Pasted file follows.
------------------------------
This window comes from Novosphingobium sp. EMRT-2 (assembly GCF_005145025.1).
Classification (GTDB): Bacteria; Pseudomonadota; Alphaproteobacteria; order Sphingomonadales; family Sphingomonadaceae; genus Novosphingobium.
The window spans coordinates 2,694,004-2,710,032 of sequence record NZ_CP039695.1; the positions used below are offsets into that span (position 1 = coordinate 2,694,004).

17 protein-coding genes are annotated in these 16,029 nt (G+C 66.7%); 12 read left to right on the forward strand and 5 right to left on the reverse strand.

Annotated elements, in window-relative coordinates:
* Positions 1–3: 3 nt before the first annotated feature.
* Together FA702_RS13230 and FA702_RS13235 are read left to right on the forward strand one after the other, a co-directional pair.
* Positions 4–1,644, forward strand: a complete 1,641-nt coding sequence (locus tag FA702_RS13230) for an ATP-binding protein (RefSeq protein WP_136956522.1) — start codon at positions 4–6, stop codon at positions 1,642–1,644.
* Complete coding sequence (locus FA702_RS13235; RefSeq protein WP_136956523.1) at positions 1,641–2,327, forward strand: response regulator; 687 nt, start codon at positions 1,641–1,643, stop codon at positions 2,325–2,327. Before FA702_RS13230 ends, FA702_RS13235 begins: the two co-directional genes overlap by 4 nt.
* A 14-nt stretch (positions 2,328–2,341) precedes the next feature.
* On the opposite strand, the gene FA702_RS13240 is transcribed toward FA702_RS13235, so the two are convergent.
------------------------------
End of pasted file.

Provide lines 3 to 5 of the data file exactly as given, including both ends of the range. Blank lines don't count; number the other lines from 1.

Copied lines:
The window spans coordinates 2,694,004-2,710,032 of sequence record NZ_CP039695.1; the positions used below are offsets into that span (position 1 = coordinate 2,694,004).

17 protein-coding genes are annotated in these 16,029 nt (G+C 66.7%); 12 read left to right on the forward strand and 5 right to left on the reverse strand.

Annotated elements, in window-relative coordinates: